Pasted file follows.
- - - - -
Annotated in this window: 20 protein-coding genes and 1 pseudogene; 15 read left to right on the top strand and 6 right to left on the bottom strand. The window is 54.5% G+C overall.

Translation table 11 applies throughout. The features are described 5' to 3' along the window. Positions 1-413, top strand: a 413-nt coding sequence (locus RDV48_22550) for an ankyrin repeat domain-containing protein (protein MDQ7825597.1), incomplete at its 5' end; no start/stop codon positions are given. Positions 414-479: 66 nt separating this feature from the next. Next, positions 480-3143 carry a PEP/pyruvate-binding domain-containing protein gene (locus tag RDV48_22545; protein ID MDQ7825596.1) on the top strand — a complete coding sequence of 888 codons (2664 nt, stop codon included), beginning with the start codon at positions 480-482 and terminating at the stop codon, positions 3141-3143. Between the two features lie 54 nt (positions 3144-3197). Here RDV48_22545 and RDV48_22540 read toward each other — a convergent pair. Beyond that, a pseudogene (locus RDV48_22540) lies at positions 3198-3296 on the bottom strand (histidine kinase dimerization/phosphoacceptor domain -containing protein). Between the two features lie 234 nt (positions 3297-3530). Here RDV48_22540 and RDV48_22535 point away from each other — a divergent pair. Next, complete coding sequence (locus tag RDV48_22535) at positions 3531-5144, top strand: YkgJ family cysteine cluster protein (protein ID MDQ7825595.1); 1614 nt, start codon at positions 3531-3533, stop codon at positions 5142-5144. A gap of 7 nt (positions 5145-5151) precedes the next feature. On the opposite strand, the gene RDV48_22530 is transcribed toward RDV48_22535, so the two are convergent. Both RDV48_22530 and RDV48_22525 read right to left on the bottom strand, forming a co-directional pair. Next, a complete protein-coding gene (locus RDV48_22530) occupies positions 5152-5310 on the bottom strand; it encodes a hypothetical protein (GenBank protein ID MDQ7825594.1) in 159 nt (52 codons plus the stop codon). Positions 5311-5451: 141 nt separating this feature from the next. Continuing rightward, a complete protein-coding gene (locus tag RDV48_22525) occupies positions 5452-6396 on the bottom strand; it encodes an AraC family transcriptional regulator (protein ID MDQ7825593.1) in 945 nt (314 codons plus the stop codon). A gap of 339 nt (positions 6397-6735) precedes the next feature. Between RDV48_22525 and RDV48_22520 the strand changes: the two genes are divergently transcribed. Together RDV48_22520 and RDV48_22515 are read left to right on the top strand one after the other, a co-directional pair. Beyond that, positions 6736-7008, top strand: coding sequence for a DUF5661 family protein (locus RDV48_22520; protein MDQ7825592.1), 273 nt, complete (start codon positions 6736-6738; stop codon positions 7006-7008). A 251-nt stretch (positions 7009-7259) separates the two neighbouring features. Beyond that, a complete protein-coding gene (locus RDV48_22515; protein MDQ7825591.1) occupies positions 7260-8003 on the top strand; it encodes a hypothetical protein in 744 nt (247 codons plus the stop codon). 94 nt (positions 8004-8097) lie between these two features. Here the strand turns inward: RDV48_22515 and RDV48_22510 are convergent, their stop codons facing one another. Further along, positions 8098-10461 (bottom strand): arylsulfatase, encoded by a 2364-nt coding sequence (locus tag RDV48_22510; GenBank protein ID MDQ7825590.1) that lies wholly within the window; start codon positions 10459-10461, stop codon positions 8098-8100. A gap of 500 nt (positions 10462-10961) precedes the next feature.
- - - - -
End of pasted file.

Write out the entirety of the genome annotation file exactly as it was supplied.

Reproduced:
Annotated in this window: 20 protein-coding genes and 1 pseudogene; 15 read left to right on the top strand and 6 right to left on the bottom strand. The window is 54.5% G+C overall.

Translation table 11 applies throughout. The features are described 5' to 3' along the window. Positions 1-413, top strand: a 413-nt coding sequence (locus RDV48_22550) for an ankyrin repeat domain-containing protein (protein MDQ7825597.1), incomplete at its 5' end; no start/stop codon positions are given. Positions 414-479: 66 nt separating this feature from the next. Next, positions 480-3143 carry a PEP/pyruvate-binding domain-containing protein gene (locus tag RDV48_22545; protein ID MDQ7825596.1) on the top strand — a complete coding sequence of 888 codons (2664 nt, stop codon included), beginning with the start codon at positions 480-482 and terminating at the stop codon, positions 3141-3143. Between the two features lie 54 nt (positions 3144-3197). Here RDV48_22545 and RDV48_22540 read toward each other — a convergent pair. Beyond that, a pseudogene (locus RDV48_22540) lies at positions 3198-3296 on the bottom strand (histidine kinase dimerization/phosphoacceptor domain -containing protein). Between the two features lie 234 nt (positions 3297-3530). Here RDV48_22540 and RDV48_22535 point away from each other — a divergent pair. Next, complete coding sequence (locus tag RDV48_22535) at positions 3531-5144, top strand: YkgJ family cysteine cluster protein (protein ID MDQ7825595.1); 1614 nt, start codon at positions 3531-3533, stop codon at positions 5142-5144. A gap of 7 nt (positions 5145-5151) precedes the next feature. On the opposite strand, the gene RDV48_22530 is transcribed toward RDV48_22535, so the two are convergent. Both RDV48_22530 and RDV48_22525 read right to left on the bottom strand, forming a co-directional pair. Next, a complete protein-coding gene (locus RDV48_22530) occupies positions 5152-5310 on the bottom strand; it encodes a hypothetical protein (GenBank protein ID MDQ7825594.1) in 159 nt (52 codons plus the stop codon). Positions 5311-5451: 141 nt separating this feature from the next. Continuing rightward, a complete protein-coding gene (locus tag RDV48_22525) occupies positions 5452-6396 on the bottom strand; it encodes an AraC family transcriptional regulator (protein ID MDQ7825593.1) in 945 nt (314 codons plus the stop codon). A gap of 339 nt (positions 6397-6735) precedes the next feature. Between RDV48_22525 and RDV48_22520 the strand changes: the two genes are divergently transcribed. Together RDV48_22520 and RDV48_22515 are read left to right on the top strand one after the other, a co-directional pair. Beyond that, positions 6736-7008, top strand: coding sequence for a DUF5661 family protein (locus RDV48_22520; protein MDQ7825592.1), 273 nt, complete (start codon positions 6736-6738; stop codon positions 7006-7008). A 251-nt stretch (positions 7009-7259) separates the two neighbouring features. Beyond that, a complete protein-coding gene (locus RDV48_22515; protein MDQ7825591.1) occupies positions 7260-8003 on the top strand; it encodes a hypothetical protein in 744 nt (247 codons plus the stop codon). 94 nt (positions 8004-8097) lie between these two features. Here the strand turns inward: RDV48_22515 and RDV48_22510 are convergent, their stop codons facing one another. Further along, positions 8098-10461 (bottom strand): arylsulfatase, encoded by a 2364-nt coding sequence (locus tag RDV48_22510; GenBank protein ID MDQ7825590.1) that lies wholly within the window; start codon positions 10459-10461, stop codon positions 8098-8100. A gap of 500 nt (positions 10462-10961) precedes the next feature.